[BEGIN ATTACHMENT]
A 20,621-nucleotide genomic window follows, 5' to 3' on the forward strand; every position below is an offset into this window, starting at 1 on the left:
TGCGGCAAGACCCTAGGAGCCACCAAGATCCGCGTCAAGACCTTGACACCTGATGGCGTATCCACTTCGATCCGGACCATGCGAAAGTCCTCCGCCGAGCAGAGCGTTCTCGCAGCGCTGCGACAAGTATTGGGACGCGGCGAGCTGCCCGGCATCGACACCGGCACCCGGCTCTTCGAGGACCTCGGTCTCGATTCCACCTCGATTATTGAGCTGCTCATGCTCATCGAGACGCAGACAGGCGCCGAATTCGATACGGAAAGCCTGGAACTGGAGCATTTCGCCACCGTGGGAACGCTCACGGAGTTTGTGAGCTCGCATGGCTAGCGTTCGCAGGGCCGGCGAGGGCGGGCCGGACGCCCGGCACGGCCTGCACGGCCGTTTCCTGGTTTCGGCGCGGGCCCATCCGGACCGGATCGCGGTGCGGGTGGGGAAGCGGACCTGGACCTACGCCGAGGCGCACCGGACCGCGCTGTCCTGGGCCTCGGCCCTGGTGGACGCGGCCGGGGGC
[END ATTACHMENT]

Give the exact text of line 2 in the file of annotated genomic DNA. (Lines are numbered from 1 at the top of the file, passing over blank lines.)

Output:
TGCGGCAAGACCCTAGGAGCCACCAAGATCCGCGTCAAGACCTTGACACCTGATGGCGTATCCACTTCGATCCGGACCATGCGAAAGTCCTCCGCCGAGCAGAGCGTTCTCGCAGCGCTGCGACAAGTATTGGGACGCGGCGAGCTGCCCGGCATCGACACCGGCACCCGGCTCTTCGAGGACCTCGGTCTCGATTCCACCTCGATTATTGAGCTGCTCATGCTCATCGAGACGCAGACAGGCGCCGAATTCGATACGGAAAGCCTGGAACTGGAGCATTTCGCCACCGTGGGAACGCTCACGGAGTTTGTGAGCTCGCATGGCTAGCGTTCGCAGGGCCGGCGAGGGCGGGCCGGACGCCCGGCACGGCCTGCACGGCCGTTTCCTGGTTTCGGCGCGGGCCCATCCGGACCGGATCGCGGTGCGGGTGGGGAAGCGGACCTGGACCTACGCCGAGGCGCACCGGACCGCGCTGTCCTGGGCCTCGGCCCTGGTGGACGCGGCCGGGGGC